Hiring Employee Number 1 - here is what to do

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Now that you’ve hired that first new employee in Canada, there are several steps in the actual hiring process you need to complete to be compliant with Canada Revenue Agency, Service Canada, provincial Employment Standards and provincial Workplace Safety and Insurance board. Plus you will want to set them up for success with a welcoming and productive onboarding program. This article digs into how to prepare for the all important employee number one, from payroll accounts to culture setting.

Haven’t hired them yet?  Refer to our 7 Ways to Source Employees article to learn best practices in Canada.

A few questions to resolve first:

  • Are your employees under Federal or Provincial labour standards? If you are a federally regulated industry, such as banks, broadcasting or cross-provincial boarder transport, then you follow the Canada Labour Code. If not, then you are provincially regulated and follow the employment standards locally.

  • Are you hiring employees or independent contractors? Refer to our Employee or Contractor article to learn the difference.

  • Will you use a payroll service or process and remit payments directly? Even for a one-employee operation, it may be easier to use a SaaS online type service. You will need to calculate provincial and federal taxes, Employment Insurance premiums by you and the employee, Canada Pension Plan payments by you and the employee, vacation accrual, taxable benefits and actual wages earned. You then remit these payments to the government and pay the employee or if using a service, they will invoice you the full amount and make the various payments on your behalf.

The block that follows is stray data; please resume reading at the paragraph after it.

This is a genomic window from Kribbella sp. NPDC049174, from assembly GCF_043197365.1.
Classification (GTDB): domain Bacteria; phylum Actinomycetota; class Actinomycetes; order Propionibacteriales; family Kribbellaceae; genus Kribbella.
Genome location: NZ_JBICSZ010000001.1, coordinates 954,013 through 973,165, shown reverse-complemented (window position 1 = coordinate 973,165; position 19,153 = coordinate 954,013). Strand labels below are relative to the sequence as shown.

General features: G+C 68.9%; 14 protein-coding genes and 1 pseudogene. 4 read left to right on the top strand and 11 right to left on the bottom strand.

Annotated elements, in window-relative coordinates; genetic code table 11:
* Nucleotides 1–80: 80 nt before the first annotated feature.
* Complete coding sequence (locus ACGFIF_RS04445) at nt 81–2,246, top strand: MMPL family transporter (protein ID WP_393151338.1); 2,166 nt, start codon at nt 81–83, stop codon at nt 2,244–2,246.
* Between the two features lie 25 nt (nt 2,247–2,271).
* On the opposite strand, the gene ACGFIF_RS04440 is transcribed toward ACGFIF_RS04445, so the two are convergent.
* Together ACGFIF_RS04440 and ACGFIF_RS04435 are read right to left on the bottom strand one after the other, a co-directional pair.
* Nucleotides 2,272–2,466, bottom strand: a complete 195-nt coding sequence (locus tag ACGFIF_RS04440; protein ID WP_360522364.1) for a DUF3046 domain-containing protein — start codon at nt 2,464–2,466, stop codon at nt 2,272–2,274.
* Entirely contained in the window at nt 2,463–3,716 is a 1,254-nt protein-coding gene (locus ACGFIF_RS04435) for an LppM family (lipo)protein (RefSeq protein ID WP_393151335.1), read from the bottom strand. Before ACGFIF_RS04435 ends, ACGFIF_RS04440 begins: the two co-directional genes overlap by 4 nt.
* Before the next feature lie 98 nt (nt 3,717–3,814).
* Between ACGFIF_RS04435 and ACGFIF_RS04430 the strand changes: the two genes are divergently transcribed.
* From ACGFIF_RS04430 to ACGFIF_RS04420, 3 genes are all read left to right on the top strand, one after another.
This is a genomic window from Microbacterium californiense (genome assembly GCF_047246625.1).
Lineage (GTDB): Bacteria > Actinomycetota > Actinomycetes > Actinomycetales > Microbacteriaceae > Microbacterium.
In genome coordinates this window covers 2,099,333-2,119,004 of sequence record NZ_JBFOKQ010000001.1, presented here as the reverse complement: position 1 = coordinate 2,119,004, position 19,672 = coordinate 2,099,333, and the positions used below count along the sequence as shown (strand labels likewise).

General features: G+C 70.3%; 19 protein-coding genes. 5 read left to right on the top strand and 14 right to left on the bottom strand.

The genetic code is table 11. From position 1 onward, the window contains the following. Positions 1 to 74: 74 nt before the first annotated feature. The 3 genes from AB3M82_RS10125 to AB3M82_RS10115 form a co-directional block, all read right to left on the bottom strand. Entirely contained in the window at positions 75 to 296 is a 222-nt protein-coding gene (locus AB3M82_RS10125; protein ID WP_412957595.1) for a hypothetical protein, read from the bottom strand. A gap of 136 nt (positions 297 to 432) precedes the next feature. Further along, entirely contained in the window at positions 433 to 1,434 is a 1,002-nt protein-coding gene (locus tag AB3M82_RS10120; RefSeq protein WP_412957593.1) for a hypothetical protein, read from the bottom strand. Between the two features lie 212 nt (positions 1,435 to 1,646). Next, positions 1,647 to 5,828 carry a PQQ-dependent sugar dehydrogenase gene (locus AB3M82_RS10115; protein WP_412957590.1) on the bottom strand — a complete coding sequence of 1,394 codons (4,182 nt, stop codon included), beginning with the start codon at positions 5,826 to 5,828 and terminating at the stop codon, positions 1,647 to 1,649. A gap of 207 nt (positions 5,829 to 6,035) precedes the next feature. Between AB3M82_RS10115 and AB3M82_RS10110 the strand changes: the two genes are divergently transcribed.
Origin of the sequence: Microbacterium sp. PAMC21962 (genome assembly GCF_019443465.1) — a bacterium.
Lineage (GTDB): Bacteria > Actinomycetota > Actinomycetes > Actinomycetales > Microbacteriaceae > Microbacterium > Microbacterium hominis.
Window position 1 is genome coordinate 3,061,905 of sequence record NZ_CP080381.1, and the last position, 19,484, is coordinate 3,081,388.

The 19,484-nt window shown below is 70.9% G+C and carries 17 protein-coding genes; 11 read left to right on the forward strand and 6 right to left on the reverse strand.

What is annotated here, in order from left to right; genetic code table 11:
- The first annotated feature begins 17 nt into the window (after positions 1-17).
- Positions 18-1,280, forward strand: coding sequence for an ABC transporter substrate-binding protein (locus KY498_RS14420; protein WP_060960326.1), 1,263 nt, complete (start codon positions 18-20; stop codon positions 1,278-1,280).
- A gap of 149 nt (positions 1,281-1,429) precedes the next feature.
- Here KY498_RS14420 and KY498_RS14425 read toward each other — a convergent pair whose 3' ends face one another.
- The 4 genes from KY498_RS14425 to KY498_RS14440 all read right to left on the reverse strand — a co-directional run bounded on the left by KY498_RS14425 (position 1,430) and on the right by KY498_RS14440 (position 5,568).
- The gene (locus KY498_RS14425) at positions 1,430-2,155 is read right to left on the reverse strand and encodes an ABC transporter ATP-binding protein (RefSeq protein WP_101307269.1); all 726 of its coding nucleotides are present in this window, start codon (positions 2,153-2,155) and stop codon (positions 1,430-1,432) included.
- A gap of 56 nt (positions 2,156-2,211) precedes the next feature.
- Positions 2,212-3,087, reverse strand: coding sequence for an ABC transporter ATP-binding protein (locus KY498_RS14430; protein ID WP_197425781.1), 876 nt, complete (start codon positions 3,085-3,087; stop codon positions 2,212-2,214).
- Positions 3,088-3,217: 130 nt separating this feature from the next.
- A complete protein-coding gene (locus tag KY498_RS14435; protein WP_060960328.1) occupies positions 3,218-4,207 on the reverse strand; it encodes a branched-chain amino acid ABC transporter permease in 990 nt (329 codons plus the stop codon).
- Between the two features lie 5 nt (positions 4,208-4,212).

• Will you offer any benefits such as extended health, dental, vision care, and various insurances like life, short and long term disability and accidental death and dismemberment? If so, get this setup in advance (BrightGo can refer you to a local broker if you need) so you know what to budget, deductions to make on their payroll and of course to let potential hires know - it can be a must-have for some employees and a good plan will differentiate you from the competition.

Now that those decisions are figured out, there are a few more steps before they can work for you:

  • Setup a Payroll Account via Canada Revenue Agency - it is an extension of your Business Number

  • Setup a provincial Workplace Safety and Insurance board account. Premiums will be based on actual payroll paid plus your industry rating (how many claims are typical). The account typically needs to be setup within 10 days of them starting (but do check your provincial board as this may vary depending on the industry and role).

  • Find the appropriate personal tax forms for your new employee. They will include a TD1 Federal and a TD1 provincial. They also need to be updated each year.

  • Confirm your new employee’s eligibility to work in Canada:

    • Within 3 days of them starting (best to ask them to just bring this in for their first day), they need to provide you their confirmation of Social Insurance Number (SIN) letter, their SIN card or other documentation showing their SIN (e.g. tax return) AND some ID with their full name and photo (e.g. passport, driver licence). Take a copy of both.

    • If the SIN starts with 9, they also need to provide a copy of their work permit to work Canada